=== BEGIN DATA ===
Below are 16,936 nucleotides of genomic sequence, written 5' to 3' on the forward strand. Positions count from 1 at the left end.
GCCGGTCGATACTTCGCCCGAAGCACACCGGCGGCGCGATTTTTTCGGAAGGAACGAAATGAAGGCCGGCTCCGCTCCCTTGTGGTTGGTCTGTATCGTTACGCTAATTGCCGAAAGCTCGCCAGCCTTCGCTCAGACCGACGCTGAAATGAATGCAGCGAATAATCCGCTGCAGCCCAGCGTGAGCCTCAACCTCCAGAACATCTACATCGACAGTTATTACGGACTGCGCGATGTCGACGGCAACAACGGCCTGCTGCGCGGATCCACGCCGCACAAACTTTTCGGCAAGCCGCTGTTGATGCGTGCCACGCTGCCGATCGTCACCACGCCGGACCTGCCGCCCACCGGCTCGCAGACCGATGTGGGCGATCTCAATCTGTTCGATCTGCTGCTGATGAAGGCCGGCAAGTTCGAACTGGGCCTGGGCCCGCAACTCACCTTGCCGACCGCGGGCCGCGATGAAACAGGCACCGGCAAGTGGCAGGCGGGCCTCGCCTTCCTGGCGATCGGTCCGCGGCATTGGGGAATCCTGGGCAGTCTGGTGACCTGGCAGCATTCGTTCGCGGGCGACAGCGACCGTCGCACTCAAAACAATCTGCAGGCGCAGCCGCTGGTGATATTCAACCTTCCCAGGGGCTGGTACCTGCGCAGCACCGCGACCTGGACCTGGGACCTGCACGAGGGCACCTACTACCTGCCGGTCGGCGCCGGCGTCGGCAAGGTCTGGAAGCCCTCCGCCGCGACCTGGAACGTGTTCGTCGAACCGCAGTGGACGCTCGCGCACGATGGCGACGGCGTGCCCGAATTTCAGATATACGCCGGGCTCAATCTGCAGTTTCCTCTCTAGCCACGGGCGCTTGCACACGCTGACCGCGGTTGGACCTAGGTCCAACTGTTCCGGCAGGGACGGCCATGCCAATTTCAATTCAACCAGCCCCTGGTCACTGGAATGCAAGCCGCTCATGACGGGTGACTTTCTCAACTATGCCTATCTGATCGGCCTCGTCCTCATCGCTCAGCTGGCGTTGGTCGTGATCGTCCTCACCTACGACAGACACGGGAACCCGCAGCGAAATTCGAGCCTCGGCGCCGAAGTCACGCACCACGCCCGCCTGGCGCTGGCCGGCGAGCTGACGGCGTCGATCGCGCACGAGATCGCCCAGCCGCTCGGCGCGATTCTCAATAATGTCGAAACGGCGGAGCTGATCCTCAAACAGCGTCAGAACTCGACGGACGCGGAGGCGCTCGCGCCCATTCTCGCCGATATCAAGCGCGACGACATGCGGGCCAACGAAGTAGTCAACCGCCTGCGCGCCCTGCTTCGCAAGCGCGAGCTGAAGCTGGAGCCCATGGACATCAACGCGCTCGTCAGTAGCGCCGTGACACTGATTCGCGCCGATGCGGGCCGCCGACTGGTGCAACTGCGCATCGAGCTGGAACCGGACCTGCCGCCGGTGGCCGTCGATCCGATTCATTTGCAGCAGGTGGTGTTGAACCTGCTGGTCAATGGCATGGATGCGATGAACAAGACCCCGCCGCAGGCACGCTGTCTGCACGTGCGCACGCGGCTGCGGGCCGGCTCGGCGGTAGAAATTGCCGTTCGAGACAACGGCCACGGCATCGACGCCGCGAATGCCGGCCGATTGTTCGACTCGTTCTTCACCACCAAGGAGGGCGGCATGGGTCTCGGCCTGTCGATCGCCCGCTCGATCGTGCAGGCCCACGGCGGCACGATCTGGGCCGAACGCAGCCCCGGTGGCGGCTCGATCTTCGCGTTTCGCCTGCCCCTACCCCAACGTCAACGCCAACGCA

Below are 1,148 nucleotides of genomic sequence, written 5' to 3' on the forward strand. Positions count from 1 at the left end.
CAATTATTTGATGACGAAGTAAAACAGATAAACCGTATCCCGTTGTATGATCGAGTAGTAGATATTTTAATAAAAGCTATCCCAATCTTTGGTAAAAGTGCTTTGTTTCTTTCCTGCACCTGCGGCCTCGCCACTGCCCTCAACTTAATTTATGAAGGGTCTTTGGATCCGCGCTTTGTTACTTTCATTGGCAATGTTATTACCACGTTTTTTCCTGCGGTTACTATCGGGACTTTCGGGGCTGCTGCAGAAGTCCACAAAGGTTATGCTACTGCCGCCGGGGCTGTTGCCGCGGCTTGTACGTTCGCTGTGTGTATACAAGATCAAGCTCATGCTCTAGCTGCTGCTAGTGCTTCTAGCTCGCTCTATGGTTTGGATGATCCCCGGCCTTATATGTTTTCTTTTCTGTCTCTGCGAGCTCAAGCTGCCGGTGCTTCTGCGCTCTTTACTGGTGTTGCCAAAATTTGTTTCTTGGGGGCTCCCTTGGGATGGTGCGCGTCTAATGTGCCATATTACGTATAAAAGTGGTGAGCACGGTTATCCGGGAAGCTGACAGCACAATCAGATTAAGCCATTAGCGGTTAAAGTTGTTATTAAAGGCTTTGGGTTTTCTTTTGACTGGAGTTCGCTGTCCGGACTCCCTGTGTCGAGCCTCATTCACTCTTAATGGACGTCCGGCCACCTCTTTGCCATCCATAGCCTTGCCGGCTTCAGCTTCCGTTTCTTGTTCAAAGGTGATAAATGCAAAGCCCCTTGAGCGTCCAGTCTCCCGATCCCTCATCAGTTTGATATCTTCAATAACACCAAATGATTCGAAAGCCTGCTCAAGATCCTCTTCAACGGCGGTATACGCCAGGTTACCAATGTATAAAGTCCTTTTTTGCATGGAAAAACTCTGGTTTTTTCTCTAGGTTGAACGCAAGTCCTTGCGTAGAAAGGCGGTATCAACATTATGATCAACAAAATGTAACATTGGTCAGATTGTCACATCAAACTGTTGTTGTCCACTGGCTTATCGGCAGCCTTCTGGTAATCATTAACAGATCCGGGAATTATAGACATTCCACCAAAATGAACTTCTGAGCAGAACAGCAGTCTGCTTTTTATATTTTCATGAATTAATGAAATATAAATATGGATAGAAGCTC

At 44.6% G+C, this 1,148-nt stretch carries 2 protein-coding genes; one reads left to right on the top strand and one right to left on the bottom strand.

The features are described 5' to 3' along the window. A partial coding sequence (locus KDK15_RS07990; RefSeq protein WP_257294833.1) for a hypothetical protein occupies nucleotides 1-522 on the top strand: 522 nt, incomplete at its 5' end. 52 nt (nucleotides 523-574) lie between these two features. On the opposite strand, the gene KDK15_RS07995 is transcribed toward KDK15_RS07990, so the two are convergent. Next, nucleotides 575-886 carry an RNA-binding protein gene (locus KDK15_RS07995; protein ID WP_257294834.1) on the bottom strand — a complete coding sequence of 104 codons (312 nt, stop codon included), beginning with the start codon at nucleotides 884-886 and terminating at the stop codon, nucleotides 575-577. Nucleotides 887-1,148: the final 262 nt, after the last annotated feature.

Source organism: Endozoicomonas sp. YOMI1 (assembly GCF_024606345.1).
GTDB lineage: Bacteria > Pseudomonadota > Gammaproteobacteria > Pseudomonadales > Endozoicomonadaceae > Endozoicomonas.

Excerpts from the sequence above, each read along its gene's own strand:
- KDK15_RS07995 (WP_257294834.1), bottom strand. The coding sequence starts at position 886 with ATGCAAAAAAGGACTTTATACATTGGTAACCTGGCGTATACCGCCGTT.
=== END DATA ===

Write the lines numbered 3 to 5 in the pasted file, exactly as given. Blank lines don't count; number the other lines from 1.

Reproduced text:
Below are 1,148 nucleotides of genomic sequence, written 5' to 3' on the forward strand. Positions count from 1 at the left end.
CAATTATTTGATGACGAAGTAAAACAGATAAACCGTATCCCGTTGTATGATCGAGTAGTAGATATTTTAATAAAAGCTATCCCAATCTTTGGTAAAAGTGCTTTGTTTCTTTCCTGCACCTGCGGCCTCGCCACTGCCCTCAACTTAATTTATGAAGGGTCTTTGGATCCGCGCTTTGTTACTTTCATTGGCAATGTTATTACCACGTTTTTTCCTGCGGTTACTATCGGGACTTTCGGGGCTGCTGCAGAAGTCCACAAAGGTTATGCTACTGCCGCCGGGGCTGTTGCCGCGGCTTGTACGTTCGCTGTGTGTATACAAGATCAAGCTCATGCTCTAGCTGCTGCTAGTGCTTCTAGCTCGCTCTATGGTTTGGATGATCCCCGGCCTTATATGTTTTCTTTTCTGTCTCTGCGAGCTCAAGCTGCCGGTGCTTCTGCGCTCTTTACTGGTGTTGCCAAAATTTGTTTCTTGGGGGCTCCCTTGGGATGGTGCGCGTCTAATGTGCCATATTACGTATAAAAGTGGTGAGCACGGTTATCCGGGAAGCTGACAGCACAATCAGATTAAGCCATTAGCGGTTAAAGTTGTTATTAAAGGCTTTGGGTTTTCTTTTGACTGGAGTTCGCTGTCCGGACTCCCTGTGTCGAGCCTCATTCACTCTTAATGGACGTCCGGCCACCTCTTTGCCATCCATAGCCTTGCCGGCTTCAGCTTCCGTTTCTTGTTCAAAGGTGATAAATGCAAAGCCCCTTGAGCGTCCAGTCTCCCGATCCCTCATCAGTTTGATATCTTCAATAACACCAAATGATTCGAAAGCCTGCTCAAGATCCTCTTCAACGGCGGTATACGCCAGGTTACCAATGTATAAAGTCCTTTTTTGCATGGAAAAACTCTGGTTTTTTCTCTAGGTTGAACGCAAGTCCTTGCGTAGAAAGGCGGTATCAACATTATGATCAACAAAATGTAACATTGGTCAGATTGTCACATCAAACTGTTGTTGTCCACTGGCTTATCGGCAGCCTTCTGGTAATCATTAACAGATCCGGGAATTATAGACATTCCACCAAAATGAACTTCTGAGCAGAACAGCAGTCTGCTTTTTATATTTTCATGAATTAATGAAATATAAATATGGATAGAAGCTC

At 44.6% G+C, this 1,148-nt stretch carries 2 protein-coding genes; one reads left to right on the top strand and one right to left on the bottom strand.